Why are you not using a SSD yet?
Posted on 23/2/11 by Felix Geisendörfer
If you are a developer, and you have not switched to a SSD yet, what is your excuse?
Let me explain. I've switched to an SSD a little over a week ago, and it's a different world. You know that feeling of having just bought & setup a new machine and everything still runs very fast? Well, a SSD will make every single day feel just like that, except much faster.
But I already knew that, so why has it taken me, and apparently you who is reading this, so long?
Well, my main problem was that I have a few big things on my hard disk, namely music, photos and virtual machine images. This means that I need a hard disk of ~300 GB to work comfortably. However, the SSD I was interested in only comes in 40, 60, 120, 240 and 480 GB. The 480 GB costs ~$1.580 right now.
A 240 GB SSD costs ~$520 which seems much less outrageous, but unfortunately that's still too small if it was my only disk.
So for a while, I thought I'd have to wait another 1 - 2 years before enjoying the SSD experience. That was until I came across this article which explained that you could replace your MacBook Pro's optical drive with an SSD. This means I could add an SSD to my machine without giving up the luxury of cheap mass storage.
With this in mind, I decided to get a 120 GB SSD, which is plenty of space for my core system and applications. I followed a few youtube videos for swapping out the disks, and I also placed my previous hdd in the optical bay slot since I've heard reports of hibernation problems if you put your primary disk there.
Making the new SSD my primary hard disk was easy as well. My initial attempt using time machine failed, so I simply booted up my system from the old primary hdd, and used carbon copy cloner to copy all data (excluding my music, images and vms) to my new SSD. After that I made the SSD my primary boot disk using the "Startup Disk Preference Pane" and rebooted. The whole operation took about 1-2 hours.
So how has this changed my life? First of all, boot time is incredible. Compared to Tim's mac (which is now scheduled for an upgrade ASAP as well), my machine goes from 0 to starting Photoshop in 48 seconds. Tim's machine takes 2 minutes and 50 seconds. Note: It takes about the same time for both machines to boot the kernel, but my machine is instantly ready at that point now.
Starting programs is either instant or 2-3 times faster than before. Recursive grep (using ack) is insanely fast / instant, even on big project. And git - it's a different world. If you've ever waited for minutes while running 'git gc' on a big project, an SSD turns this to seconds. Everything feels just incredibly fast.
With this in mind, what's your excuse for not treating yourself to a SSD now?
PS: If you think you would miss your optical drive: You can get an external USB one for ~$40 on Amazon. If you really need the internal one back, I guess it would take you about ~10-15 minutes to put it back in once you know the procedure.
PPS: If you're worried about the difficulty of replacing the disk: It's very easy, all you need to know is how to operate a screw driver. However, make sure you've got the right tools. The OWC disk I'm recommending comes with a set of tools if you order it with the data doubler for the optical bay.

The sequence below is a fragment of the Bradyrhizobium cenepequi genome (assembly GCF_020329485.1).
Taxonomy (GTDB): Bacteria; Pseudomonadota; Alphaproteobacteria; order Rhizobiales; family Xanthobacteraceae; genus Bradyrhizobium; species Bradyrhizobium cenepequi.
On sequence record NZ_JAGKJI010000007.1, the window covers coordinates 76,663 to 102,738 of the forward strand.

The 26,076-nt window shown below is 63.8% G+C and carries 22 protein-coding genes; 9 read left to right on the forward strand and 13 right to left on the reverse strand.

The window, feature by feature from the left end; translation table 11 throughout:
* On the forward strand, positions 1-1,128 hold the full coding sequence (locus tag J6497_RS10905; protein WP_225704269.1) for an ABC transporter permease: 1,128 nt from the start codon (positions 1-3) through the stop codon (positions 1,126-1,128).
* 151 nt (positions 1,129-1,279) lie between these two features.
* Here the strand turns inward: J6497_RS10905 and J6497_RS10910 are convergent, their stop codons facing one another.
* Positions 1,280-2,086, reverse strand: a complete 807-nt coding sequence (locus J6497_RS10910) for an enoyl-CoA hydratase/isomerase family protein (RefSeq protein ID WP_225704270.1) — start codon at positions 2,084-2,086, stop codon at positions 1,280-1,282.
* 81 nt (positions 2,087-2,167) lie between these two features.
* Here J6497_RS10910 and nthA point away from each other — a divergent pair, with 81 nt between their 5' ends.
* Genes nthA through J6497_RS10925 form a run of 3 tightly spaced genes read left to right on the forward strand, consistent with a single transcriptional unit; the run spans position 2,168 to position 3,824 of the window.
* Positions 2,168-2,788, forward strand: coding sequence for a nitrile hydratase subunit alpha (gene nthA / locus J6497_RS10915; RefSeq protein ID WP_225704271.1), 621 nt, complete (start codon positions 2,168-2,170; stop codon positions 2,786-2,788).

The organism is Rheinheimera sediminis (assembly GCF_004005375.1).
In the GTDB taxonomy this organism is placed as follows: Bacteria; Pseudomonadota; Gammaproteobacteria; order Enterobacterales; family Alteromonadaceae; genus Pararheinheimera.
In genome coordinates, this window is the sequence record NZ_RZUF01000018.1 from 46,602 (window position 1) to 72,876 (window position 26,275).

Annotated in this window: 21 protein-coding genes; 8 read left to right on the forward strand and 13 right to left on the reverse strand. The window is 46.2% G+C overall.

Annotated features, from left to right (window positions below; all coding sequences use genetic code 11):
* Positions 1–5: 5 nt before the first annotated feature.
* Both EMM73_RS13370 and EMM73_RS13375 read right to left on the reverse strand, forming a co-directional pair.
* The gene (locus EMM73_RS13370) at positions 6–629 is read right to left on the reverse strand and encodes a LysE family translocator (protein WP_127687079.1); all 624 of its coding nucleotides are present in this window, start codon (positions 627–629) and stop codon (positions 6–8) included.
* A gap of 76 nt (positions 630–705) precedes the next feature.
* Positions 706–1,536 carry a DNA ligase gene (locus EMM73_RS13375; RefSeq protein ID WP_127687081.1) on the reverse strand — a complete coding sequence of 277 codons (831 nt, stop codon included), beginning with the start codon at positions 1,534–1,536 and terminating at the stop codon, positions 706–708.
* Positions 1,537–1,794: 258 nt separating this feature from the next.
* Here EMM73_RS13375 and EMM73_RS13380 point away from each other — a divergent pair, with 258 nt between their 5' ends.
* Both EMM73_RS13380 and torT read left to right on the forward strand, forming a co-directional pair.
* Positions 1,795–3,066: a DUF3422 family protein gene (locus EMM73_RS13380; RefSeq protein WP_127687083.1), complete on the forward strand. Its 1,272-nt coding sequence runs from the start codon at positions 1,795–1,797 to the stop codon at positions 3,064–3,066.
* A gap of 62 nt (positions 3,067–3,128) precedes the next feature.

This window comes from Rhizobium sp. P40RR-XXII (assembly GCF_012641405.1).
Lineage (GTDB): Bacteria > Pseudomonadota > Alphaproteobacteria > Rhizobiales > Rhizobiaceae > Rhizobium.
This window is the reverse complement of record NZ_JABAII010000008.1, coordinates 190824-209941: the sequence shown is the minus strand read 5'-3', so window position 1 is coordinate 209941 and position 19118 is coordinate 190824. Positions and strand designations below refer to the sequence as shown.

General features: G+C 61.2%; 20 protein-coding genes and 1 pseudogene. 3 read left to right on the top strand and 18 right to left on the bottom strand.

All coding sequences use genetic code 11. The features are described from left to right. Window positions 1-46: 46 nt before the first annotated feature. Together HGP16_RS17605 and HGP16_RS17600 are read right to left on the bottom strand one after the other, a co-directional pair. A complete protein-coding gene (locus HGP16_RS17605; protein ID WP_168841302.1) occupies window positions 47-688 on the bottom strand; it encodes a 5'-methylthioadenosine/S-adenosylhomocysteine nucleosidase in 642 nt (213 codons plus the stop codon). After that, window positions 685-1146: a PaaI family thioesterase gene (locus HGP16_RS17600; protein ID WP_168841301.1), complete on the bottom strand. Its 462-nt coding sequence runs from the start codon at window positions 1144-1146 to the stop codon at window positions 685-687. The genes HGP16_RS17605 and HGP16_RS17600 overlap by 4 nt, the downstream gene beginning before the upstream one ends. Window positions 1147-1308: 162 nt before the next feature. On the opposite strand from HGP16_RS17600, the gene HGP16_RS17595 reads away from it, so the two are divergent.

PPPS: My friend Joel pointed out the lack of TRIM support in OSX as a reason for not getting an SSD yet. That's a valid argument, but the OWC discs do not suffer from the lack of TRIM.
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Have the 50 GB version in my MBP for one year now, was so worth it. Thanks to the cloud I manage to still leave 20 GB free space - all the big media is on my iMac which works fine for me.
Hope posting this link is fine, but if you're looking for a german retailer: Apfelklinik http://www.apfelklinik.de/catalog/product_info.php/cPath/215_216/products_id/540 worked well for me.
Why didn't you just use an external HD for all your media (music, pictures, movies, etc) and the SSD as your primary HD?
Miles Johnson: Because I don't want to connect an external drive every time I want to play music. Especially on planes, trains, or when moving the laptop around in the house.
I guess that's where we differ. I use an external HD to "store" the media, basically like a backup. As for travel, I would just use an iPod, or put the videos onto the SSD before hand. But that's just me :P
I am enjoying the world of SSD since autumn 2009 (since my upgrade to Windows 7) and I fully agree! Life with SSD is absolutely awesome.
One just needs to take care that he/she gets one of the better SSDs which are the Intels (new ones expected for CeBIT), the ones with SandForce controller and maybe also the Micron RealSSD. The Samsungs and JMicron ones are not known to be that good.
Here in Germany you can get a similar upgrade kit to the one you linked above which is named hardwrk.
An alternative to consider for people who want to keep their DVD drive, sits in between SSDs and classic harddisks: It's Seagate's hybrid drive, the Momentum XT.
Schepp: Not sure I agree with your recommendation for disks. The benchmark you link to excludes the OWC disks I mention, and from everything I read on the subject, they are leading the pack by far.